Baby got back – Babies review

Babies – Directed by Thomas Balmès. Rated G. By Simon Miraudo.

Well, they certainly weren’t lying when they called this movie Babies. It is all babies, all the time. On a scale of one to a hundred (one featuring no babies at all, and a hundred featuring all the babies in all of existence) this film could still only be classified as ‘babies’. I’m not going to lie to you: if you don’t like babies, there is not going to be much in this movie for you. Director Thomas Balmès (executing a concept by producer Alain Chabat) follows four babies from four very different regions across the world – Namibia, Mongolia, Japan and the United States. We spend eighty un-narrated minutes with four babies, from birth to their first Bday party. That’s it: uninterrupted babies. I suspect that much in the way the Justin Bieber flick is probably best experienced by pre-existing Beliebers, Babies should be exclusively reserved for all the baby-aficionados out there. But that might be an insult to the rather good Never Say Never, which offers a far more interesting insight into the tweenage pop culture phenomenon than Babies does into babies.

There are a few intriguing moments, particularly when Balmès directly contrasts the existence of the quartet of babies. Needless to say, the way one baby lives in Namibia – happily left to its own devices in the dirt – is going to be different to the way the babies live in Japan and United States. One fun sequence juxtaposes Japanese bub Mari surrounded by toys, wailing with existential anguish over something known only to babies’ brains. Meanwhile, over in Mongolia, one of the babies – Bayarjargal – gleefully plays with some toilet paper, as if it were the hottest toy on the market. Sure, it’s hardly incisive commentary, but it’s one of the few moments in Babies that feels like it actually has a point, and isn’t just a collection of cute YouTube clips strung-together specifically for clucky moviegoers.

That’s not to say that Babies isn’t an audacious project. The filmmakers trust their gorgeous footage of babies enough to present them with minimal flourishes, and hope non-baby-crazy audience members can still take away something of meaning. I respect that, babies. But come on babies, we’re not talking about Godfrey Reggio’s epic, history-of-the-universe condensed to a music video Koyaanisqatsi here; we’re talking about Babies, a film that strives for “cuteness” rather than any real kind of commentary. I don’t want to sound like a baby-hater (the babies here are indeed cute, so mission accomplished, I guess) but I don’t think it’s unreasonable to expect something more from a documentary ostensibly about the greatest and truest miracle in the history of existence: babies.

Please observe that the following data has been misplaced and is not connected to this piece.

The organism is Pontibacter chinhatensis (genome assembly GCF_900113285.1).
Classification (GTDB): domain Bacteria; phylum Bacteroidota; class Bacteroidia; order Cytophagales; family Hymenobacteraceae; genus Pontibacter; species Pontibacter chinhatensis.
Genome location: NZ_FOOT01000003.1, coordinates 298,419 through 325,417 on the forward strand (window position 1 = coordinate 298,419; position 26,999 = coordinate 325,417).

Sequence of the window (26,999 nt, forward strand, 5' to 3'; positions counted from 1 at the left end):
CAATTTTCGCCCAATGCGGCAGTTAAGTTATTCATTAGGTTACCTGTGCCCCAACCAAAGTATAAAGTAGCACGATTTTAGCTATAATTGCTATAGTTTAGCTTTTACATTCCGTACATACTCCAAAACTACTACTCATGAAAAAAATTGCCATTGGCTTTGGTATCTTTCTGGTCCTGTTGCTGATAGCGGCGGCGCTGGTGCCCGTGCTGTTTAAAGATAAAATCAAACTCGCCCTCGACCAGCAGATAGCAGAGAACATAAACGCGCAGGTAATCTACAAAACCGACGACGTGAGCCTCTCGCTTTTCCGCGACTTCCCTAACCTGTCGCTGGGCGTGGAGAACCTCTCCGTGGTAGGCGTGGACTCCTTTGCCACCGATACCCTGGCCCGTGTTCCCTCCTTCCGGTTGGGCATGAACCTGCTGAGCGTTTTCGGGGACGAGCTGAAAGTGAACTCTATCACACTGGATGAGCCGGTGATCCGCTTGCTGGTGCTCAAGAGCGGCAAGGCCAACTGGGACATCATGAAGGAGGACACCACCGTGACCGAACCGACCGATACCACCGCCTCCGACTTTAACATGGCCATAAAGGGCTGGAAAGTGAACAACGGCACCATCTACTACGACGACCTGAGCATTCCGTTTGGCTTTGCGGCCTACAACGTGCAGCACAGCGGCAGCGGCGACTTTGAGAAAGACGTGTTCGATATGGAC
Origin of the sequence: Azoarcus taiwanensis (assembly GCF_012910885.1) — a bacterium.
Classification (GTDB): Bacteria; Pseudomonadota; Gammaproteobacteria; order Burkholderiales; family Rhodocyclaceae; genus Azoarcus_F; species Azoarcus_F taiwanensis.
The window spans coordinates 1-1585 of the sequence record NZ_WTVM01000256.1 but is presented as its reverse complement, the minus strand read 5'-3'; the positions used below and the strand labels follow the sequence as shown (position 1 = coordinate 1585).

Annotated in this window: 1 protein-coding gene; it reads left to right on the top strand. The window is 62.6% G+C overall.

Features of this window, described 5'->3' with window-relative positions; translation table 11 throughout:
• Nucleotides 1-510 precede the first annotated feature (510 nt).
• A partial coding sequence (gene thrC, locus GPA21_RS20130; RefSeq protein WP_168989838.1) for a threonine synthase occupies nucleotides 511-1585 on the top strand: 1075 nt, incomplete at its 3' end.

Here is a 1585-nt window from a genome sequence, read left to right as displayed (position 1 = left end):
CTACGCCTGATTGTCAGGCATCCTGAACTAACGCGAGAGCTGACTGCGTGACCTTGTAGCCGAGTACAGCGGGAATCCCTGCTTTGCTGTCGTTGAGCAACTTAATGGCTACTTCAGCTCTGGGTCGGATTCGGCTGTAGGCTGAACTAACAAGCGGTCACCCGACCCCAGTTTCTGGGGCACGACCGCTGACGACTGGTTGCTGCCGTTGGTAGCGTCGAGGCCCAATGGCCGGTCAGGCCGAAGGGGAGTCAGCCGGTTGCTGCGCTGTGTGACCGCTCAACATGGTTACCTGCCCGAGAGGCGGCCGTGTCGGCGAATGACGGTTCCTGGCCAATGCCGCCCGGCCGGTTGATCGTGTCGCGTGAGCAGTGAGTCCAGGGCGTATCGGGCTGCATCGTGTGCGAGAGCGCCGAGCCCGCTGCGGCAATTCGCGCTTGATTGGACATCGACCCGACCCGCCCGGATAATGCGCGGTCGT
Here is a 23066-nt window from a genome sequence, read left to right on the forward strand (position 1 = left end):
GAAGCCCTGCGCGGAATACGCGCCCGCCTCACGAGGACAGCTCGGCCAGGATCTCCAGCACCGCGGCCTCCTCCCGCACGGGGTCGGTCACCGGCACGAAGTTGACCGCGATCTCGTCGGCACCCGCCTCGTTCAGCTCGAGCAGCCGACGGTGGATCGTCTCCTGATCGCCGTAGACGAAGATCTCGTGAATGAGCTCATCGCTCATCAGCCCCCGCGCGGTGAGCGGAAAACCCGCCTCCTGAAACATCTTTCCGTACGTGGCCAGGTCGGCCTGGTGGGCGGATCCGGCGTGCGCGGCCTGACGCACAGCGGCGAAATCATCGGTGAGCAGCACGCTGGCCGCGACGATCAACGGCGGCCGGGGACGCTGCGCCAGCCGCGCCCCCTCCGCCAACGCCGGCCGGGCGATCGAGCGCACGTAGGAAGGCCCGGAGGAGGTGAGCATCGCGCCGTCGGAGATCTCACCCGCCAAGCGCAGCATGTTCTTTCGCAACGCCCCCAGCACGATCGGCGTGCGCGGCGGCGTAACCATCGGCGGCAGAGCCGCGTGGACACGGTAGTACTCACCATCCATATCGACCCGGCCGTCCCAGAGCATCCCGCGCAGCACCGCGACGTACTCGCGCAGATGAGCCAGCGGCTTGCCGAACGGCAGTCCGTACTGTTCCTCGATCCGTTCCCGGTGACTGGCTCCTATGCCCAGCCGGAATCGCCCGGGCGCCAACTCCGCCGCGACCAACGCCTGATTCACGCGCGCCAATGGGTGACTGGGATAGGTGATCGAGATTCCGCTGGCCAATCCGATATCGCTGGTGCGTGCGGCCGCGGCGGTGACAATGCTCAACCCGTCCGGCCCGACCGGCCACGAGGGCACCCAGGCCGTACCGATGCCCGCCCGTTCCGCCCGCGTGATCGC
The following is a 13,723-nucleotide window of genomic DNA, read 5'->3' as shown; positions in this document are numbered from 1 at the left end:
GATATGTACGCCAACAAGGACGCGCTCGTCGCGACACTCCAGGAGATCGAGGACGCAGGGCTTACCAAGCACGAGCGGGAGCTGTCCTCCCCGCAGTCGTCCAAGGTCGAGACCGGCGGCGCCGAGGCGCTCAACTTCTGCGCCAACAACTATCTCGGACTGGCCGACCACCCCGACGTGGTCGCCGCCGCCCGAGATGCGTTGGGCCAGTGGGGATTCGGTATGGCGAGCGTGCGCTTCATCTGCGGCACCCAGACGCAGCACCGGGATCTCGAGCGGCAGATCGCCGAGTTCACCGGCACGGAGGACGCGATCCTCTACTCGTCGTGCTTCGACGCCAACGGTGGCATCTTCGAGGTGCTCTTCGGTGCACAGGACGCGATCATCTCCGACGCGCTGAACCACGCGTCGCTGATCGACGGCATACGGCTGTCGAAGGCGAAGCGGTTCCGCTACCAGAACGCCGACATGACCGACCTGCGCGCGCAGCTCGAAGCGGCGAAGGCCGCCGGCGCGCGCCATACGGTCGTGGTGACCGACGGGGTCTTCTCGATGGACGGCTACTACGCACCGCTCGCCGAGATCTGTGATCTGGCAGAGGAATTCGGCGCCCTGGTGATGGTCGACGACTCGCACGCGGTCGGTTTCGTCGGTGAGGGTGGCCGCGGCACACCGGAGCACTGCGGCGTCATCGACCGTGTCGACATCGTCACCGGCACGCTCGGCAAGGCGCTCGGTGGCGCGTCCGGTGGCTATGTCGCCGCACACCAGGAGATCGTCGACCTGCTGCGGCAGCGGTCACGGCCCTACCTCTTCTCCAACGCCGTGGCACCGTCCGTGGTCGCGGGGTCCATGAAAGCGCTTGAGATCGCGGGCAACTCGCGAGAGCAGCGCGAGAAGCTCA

Babies, in general, are adorable, and the babies in the movie Babies are no different. But Balmès respects babies more than his audience. Babies babies its audience by assuming they’ll be pacified by footage of smiling, bouncing babies. I was personally overwhelmed by the non-stop footage of babies, and found myself crying out for just a little something more; something a little less babies. Babies babies babies babies babies babies babies babies babies babies babies babies babies babies babies babies babies babies babies babies babies babies babies babies babies babies babies babies babies babies babies babies babies babies babies babies babies babies babies babies babies.

Babies / Babies (or rather, 2/5)

Check out Simon’s other reviews here. 

Babies arrives in Australian cinemas May 5, 2011.

2 Responses to “Baby got back – Babies review”

  1. I was lucky enough to see a preview screening of Babies… and I’ll repeat what I’ve said elsewhere – if I wasn’t already pregnant I would have spontaneously ovulated.

    It IS baby overload, and at first I felt a bit like I was watching private home movies, but those exquisite little creatures sucked me right in, and now I’d quite like to take them all home.

    Maybe it’s *because* I’m pregnant that I enjoyed the movie, or perhaps it was my mental comparisons with the way I’m raising my own children, and the realisation that it really doesn’t matter whether one follows the latest theories on rearing the next generation to be as switched on as physically and mentally possible, or whether one follows instinct and practices low-interference parenting – the important stages of development are met just the same.
    Please tell me you cracked a grin as Bayarjargal took his first triumphant steps!

  2. I have been looking out for this doco for ages. I don’t just want it for the baby element (although, as I am due to have baby #6 today obviously the baby element does draw me in somewhat!) but also for the anthropological element and to look at from a child development/culture point of view. I can see how the lack of commentary would frustrate some but it is something I see as an asset to the film if you are looking at examining what goes on without the views of a commentator being shoved in your face every few minutes. I am looking forward to it!

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